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Clé France

The French Property Network

Oct 25

What impact do you believe Brexit will have

Question: Hi I would like to buy property in France but in the future. What impact do you believe Brexit will have to a British citizen buying property in France. Would it be easier whilst the UK is still in EU? Thanks, Hazel.

Answer: Hi Hazel, there are quite a few articles on our blog pages on the Cle France website from various sources, especially from our legal contacts, my own view is that the process of 'BREXIT' will potentially take a number of years to negotiate, and in the meantime nothing changes, British people are still moving to France to live. In fact we've just had our busiest month in 8 years. 

So the consensus of opinion is that for now not much will change. The process of withdrawing from the EU will not be a speedy one, and the residency of those ex-pats living in France and elsewhere in the EU will no doubt form a part of that negotiation process.  

When I moved to France a residency permit known as the ‘Carte De Sejour’ was required; it was a relatively straightforward application process (or at least as straightforward as a French bureaucratic process can be!). Perhaps this could be re-introduced for British residents in the future.

Clearly there remain many questions to be answered, and fine details to be ironed out. But what is becoming apparent is that this will be a long process, possibly years in the making, and we will of course bring further news as and when it becomes available during the coming months.

But in the meantime life continues much as it always has done: the British have always lived, worked and retired to sunnier climes, and that will doubtless continue, even if some administrative aspects of live abroad may change.

Here is a link to 4 articles which we have published on the subject that you may find useful.

Cle France Blogs

For everything you need to know about French property visit www.clefrance.co.uk

Add CommentViews: 1240
Oct 11

English speaking Notaire

Question: We have recently made an offer on a property in France. It is with a private seller. We have agreed with the seller that we will source the Notaire. Are you able to recommend an English speaking Notaire please. thanks, Frank.

Answer: Hi Frank, it is usually the vendor who nominates the notaire, and it is usually the same notaire they bought through which actually makes sense because he/she will have all the documents relating to the property on archive, 

If you want guidance on your purchase I would go for a bi-lingual solicitor to represent your interest.

You could try Matthew Cameron who can be contact via the Cle France website - Legal Services Contact

Cle France Blogs

For everything you need to know about French property visit www.clefrance.co.uk

Add CommentViews: 2902
Aug 8

Local Taxes in France

Question:  If a concern of mine is to keep overheads ie. taxes etc as low as possible, what should I be seeking - are there any guides as to how high taxes are etc? Merci Chris.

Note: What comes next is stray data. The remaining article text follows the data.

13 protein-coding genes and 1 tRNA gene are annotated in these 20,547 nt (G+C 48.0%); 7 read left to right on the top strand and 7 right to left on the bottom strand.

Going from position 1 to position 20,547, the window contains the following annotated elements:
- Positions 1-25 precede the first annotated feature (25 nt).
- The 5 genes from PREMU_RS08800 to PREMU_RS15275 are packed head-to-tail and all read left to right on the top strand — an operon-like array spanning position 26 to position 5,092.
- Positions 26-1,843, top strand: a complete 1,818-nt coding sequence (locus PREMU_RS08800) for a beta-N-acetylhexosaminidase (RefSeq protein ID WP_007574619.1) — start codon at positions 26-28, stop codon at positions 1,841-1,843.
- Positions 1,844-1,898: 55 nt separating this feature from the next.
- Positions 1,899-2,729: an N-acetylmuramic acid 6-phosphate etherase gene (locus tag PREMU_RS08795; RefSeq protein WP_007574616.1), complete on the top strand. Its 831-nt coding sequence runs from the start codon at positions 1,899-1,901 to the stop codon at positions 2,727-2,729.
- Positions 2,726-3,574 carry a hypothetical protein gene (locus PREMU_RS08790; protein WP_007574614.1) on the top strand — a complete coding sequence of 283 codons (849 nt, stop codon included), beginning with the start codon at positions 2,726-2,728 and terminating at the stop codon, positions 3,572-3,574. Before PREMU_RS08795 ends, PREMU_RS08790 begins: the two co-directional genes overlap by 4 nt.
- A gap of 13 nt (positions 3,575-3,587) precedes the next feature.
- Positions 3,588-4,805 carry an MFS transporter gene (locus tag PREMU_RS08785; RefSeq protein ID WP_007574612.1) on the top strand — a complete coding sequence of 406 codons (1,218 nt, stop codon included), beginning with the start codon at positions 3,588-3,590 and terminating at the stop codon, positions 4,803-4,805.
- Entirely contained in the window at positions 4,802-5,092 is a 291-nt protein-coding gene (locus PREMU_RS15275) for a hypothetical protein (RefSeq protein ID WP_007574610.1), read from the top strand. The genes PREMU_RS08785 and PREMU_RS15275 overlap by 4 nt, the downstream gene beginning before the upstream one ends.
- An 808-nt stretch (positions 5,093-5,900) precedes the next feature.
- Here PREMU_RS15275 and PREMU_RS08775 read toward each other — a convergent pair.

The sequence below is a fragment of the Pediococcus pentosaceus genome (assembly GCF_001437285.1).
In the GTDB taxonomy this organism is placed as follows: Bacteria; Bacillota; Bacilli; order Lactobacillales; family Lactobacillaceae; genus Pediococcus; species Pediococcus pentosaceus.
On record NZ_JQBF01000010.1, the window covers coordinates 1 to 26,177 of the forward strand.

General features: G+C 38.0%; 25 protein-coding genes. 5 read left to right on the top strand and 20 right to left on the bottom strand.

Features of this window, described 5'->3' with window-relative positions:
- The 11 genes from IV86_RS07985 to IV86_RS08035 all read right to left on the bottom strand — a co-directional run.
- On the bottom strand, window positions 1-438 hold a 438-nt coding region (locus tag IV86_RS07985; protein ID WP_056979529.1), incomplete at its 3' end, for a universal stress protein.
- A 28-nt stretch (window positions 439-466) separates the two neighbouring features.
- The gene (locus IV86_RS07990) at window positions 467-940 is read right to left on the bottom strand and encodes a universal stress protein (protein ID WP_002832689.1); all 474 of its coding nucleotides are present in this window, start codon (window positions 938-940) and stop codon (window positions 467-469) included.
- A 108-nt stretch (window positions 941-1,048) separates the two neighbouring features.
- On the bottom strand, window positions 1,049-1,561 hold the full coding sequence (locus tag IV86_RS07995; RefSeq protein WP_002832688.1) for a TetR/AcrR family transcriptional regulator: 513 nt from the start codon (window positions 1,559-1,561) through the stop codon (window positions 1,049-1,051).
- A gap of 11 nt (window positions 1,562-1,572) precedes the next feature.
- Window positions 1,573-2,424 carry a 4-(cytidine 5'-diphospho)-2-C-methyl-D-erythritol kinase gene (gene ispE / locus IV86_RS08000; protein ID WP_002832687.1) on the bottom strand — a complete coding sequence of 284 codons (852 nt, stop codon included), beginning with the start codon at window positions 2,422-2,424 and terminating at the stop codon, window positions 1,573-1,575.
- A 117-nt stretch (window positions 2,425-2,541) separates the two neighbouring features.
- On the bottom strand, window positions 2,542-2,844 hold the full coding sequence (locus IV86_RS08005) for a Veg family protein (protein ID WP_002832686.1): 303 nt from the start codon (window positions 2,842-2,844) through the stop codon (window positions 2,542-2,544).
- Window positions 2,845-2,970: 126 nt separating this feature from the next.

Answer: There are two basic local property taxes in France which are, sort of, the equivalent to the UK council tax; only much cheaper of course, they are called Taxe foncière and Taxe d’Habitation. So when looking for a property to buy in France you can look at certain properties that will have low taxes compared to others that will have higher taxes.

Cle France can always confirm the taxes in advance of you committing to buy a property as of course these are 2 ‘overheads’ that cannot really be avoided and need to be paid on time to avoid fines and headaches.

Both taxes are subject to size and location so to keep these taxes down to a minimum keep the house habitable space small and the garden small as the larger the house and larger the plot size will only increase each tax. Land is more expensive in a city than in a town or a village and cheapest in the countryside so a rural location will have the lowest taxes. However some “Village Fleurie” will have high taxes if only to pay for all the flowers they display, floral villages look nice but can have high taxes for the residents and some regions are less expensive than others, keep to rural areas and avoid the South of France to keep these taxes in check.

Tax Habitation is based, in part, on the size of the property so the more ‘habitable space’ a house has the higher the Habitaion tax as it is calculated “per / m2” so one thing to consider is if you are planning to extend or renovate a property then as you increase the habitable space then you will of course increase the habitation tax.

The other and more influential aspect of this tax is it is actually linked to your income, if you live full time at the property. If you are not living full time at the property i.e. It is a holiday home then you still pay a Tax Habitation but it is basic and not linked to your earnings.

Only if the property is derelict or a complete renovation project will it be exempt from this tax and the local Mairie will be on the lookout for developments on the property especially if you have submitted and planning application so he can apply the tax to the “m2 SHON” of your finished project.

Tax Fonciere is based on the size of the plot and where the plot is of course i.e. The value of the land per / m2. So the more land you have the higher the tax and if you have a very small garden the the tax will be lower, it includes the land the house is built on so even if you have no outside space you will still be liable to a small Tax Fonciere bill.

Some time ago we published a good article that goes into more detail and explains the 2 main taxes involved with owning a property in France, Taxe Habitation and Tax Fonciere, click here or the image below to read this article in full.

Tax Fonciere

For everything you need to know about French property visit www.clefrance.co.uk

Add CommentViews: 2792
Jul 1

APITS Brexit Sessions Announced